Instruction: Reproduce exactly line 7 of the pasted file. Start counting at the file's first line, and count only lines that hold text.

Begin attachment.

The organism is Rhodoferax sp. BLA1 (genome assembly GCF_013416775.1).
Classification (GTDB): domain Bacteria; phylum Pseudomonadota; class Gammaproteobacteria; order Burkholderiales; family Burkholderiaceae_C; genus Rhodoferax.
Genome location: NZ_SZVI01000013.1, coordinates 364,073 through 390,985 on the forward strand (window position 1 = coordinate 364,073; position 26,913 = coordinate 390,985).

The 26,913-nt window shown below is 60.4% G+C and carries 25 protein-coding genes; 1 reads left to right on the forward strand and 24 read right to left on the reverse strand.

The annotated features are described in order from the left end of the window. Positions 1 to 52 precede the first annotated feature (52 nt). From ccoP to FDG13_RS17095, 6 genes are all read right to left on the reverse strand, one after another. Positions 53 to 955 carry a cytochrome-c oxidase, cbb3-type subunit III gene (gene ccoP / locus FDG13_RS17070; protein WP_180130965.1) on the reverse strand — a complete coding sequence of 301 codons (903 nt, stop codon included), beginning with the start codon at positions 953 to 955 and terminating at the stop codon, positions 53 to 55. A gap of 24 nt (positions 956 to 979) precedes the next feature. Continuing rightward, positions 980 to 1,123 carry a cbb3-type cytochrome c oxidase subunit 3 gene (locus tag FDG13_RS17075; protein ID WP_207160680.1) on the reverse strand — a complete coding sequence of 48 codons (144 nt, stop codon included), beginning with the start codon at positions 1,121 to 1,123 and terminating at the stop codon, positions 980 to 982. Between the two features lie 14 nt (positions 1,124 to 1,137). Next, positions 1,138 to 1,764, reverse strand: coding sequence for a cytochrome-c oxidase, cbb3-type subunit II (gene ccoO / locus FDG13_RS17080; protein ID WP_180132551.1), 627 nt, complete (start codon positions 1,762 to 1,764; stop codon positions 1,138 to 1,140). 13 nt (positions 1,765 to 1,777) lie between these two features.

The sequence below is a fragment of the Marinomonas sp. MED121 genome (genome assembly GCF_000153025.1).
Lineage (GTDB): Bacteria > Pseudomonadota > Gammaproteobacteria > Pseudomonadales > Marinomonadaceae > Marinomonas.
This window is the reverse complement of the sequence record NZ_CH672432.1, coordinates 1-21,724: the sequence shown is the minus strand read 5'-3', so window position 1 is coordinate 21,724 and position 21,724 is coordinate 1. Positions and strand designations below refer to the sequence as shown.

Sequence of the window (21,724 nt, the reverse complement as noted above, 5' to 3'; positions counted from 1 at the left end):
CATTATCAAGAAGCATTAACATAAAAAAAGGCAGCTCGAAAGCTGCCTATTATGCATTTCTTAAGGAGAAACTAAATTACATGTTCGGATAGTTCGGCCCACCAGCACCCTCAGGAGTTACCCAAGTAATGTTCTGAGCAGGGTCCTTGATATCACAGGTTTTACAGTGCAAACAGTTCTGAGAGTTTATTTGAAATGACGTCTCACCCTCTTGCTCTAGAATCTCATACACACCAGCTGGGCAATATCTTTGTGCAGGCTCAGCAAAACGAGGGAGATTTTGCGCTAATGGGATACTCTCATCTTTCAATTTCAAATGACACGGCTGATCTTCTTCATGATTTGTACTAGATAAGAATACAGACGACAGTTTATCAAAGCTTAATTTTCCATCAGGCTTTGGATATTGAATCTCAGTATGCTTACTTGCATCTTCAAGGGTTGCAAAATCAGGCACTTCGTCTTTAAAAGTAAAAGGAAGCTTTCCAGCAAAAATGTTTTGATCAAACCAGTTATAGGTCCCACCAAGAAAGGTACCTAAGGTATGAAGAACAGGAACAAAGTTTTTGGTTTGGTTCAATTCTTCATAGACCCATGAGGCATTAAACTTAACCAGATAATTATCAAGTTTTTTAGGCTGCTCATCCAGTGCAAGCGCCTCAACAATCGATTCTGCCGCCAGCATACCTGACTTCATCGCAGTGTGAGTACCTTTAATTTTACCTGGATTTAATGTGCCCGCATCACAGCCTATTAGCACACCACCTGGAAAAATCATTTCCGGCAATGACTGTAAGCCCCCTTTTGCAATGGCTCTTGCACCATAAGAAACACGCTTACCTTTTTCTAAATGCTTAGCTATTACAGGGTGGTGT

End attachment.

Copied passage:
Lineage (GTDB): Bacteria > Pseudomonadota > Gammaproteobacteria > Pseudomonadales > Marinomonadaceae > Marinomonas.